Where the river meets the sea can be both a turbulent and vulnerable space, particularly during strong storms when heavy precipitation and storm surge intersect. This intersection is known as “compound inland-coastal flooding,” and until now, had not been carefully studied and implemented in forecasting centers for public guidance due to its inherent complexity. NOAA’s Office of Coast Survey and the Virginia Institute of Marine Science recently developed the Inland-Coastal Flooding Operational Guidance System (ICOGS), the world’s first three-dimensional integrated compound inland-coastal flooding guidance system.

Continue reading “Introducing the Inland-Coastal Flooding Operational Guidance System (ICOGS)”

Model Upgrade: Extratropical Surge & Tide Operational Forecast System (ESTOFS) is Now Global

An example of maximum forecast water levels (m MSL) from a forecast cycle of Global ESTOFS.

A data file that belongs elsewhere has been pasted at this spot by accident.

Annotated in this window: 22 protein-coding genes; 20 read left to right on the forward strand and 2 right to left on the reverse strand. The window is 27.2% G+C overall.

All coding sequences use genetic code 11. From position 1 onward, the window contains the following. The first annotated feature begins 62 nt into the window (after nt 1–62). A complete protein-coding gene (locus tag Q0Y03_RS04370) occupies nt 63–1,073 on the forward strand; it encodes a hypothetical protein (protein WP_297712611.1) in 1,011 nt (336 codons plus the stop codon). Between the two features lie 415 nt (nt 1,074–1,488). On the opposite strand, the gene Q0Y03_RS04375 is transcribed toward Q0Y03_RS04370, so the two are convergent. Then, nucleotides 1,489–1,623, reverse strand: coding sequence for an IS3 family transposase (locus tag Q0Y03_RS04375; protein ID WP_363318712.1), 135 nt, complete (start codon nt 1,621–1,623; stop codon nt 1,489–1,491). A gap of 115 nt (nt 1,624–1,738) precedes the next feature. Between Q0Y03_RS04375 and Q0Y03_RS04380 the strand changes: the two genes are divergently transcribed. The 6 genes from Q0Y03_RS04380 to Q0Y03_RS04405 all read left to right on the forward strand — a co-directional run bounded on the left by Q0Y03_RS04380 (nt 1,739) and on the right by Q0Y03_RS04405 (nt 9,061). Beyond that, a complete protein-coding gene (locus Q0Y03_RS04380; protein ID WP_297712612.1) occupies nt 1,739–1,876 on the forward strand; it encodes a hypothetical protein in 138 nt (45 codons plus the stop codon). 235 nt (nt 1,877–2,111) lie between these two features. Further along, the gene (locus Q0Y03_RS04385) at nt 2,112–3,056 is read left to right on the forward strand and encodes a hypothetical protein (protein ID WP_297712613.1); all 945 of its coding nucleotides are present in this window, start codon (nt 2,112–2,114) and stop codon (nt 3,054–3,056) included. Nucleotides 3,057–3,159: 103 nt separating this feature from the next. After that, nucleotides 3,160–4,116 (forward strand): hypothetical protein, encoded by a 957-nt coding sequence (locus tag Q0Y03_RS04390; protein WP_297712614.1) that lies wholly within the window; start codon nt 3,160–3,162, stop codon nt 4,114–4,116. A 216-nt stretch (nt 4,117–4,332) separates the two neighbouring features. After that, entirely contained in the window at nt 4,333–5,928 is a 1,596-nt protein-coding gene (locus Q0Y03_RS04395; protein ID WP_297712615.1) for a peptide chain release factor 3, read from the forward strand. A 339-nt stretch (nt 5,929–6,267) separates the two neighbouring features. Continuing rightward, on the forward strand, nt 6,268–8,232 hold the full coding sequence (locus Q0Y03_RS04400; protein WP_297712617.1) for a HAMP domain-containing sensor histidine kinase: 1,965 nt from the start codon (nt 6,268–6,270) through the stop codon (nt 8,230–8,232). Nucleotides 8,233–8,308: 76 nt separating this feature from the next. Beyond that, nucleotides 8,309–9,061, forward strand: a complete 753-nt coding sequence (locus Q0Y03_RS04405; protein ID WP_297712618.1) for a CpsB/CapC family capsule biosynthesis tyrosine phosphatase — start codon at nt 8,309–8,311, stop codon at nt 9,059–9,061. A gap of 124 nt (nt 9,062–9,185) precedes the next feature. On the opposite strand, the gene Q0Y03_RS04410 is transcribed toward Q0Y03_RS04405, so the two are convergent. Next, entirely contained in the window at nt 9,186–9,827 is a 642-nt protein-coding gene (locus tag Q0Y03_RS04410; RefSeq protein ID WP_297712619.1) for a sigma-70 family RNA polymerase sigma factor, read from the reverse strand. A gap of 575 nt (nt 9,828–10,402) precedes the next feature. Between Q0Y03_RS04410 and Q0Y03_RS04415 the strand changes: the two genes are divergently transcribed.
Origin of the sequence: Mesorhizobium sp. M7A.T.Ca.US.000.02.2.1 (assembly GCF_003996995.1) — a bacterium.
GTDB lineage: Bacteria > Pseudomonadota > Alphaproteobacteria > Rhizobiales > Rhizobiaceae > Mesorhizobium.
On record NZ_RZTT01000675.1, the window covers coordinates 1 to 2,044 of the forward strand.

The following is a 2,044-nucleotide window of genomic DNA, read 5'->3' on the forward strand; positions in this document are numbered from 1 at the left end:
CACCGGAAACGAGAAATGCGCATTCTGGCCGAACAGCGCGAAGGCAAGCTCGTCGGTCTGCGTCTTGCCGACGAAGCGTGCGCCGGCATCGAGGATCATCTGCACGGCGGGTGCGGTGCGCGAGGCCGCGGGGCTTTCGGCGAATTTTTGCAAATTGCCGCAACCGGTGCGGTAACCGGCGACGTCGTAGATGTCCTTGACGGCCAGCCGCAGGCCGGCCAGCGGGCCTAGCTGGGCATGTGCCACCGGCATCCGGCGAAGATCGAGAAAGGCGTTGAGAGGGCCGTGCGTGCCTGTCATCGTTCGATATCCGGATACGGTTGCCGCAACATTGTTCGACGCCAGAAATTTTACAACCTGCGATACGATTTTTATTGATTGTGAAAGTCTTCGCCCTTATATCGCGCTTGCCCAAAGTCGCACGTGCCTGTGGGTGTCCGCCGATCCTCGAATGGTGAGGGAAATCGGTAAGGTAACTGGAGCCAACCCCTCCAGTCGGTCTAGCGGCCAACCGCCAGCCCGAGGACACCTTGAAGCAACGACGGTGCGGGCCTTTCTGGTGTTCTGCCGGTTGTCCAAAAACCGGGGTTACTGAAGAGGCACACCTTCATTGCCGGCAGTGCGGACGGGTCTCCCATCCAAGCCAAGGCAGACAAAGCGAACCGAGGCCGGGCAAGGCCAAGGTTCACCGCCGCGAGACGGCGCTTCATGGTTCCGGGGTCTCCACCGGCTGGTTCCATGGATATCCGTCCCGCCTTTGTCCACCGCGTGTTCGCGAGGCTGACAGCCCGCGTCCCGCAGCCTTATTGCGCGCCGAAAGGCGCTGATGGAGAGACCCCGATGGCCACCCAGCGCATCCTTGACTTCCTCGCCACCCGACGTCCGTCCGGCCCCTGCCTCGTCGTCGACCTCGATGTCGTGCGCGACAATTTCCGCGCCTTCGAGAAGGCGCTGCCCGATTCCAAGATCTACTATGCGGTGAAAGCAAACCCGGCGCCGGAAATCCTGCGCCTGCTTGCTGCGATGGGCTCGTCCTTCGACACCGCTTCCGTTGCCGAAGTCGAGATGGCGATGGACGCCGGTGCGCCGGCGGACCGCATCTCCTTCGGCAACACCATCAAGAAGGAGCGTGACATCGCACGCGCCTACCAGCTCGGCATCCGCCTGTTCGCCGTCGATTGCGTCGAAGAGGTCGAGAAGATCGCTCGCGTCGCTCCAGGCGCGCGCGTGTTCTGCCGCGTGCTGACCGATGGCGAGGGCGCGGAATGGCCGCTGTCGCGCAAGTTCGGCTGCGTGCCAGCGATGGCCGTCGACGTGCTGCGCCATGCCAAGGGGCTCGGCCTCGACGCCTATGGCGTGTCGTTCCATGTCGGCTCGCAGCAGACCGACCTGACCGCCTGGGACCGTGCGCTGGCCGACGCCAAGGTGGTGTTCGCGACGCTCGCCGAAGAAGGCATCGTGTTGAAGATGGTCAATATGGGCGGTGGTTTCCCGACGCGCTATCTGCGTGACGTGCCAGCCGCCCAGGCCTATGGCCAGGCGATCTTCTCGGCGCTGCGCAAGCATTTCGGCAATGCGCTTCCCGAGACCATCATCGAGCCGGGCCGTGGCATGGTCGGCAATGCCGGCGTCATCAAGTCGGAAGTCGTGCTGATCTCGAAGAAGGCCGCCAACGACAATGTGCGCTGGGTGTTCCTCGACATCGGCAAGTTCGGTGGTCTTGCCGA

On November 24, an upgrade to Global ESTOFS was implemented to provide NWS forecasters with high resolution water level forecast guidance including storm tide (storm surge plus tides) for the entire globe. Global ESTOFS forecast guidance will be used by forecasters at WFOs and the Ocean Prediction Center (OPC) to generate their storm surge forecasts during winter storms including Nor’easters along the U.S. East Coast.

Continue reading “Model Upgrade: Extratropical Surge & Tide Operational Forecast System (ESTOFS) is Now Global”

NOAA bathymetric data helps scientists more accurately model tsunami risk within Barry Arm

Barry Glacier, Alaska.

In May of 2020, local geologists identified a steep, unstable slope that has the potential to become a tsunami-generating landslide in Barry Arm, a glacial fjord 60 miles east of Anchorage, Alaska. With documented cases of tsunami-generating landslides in Alaska including Lituya Bay in 1958 and Taan Fjord in 2015, this new hazard immediately caught the attention of state and federal partners who quickly joined forces to quantify the risk to those living and boating in Alaska’s Prince William Sound, specifically the communities of Whittier, Valdez, Cordova, Tatitlek, and Chenega.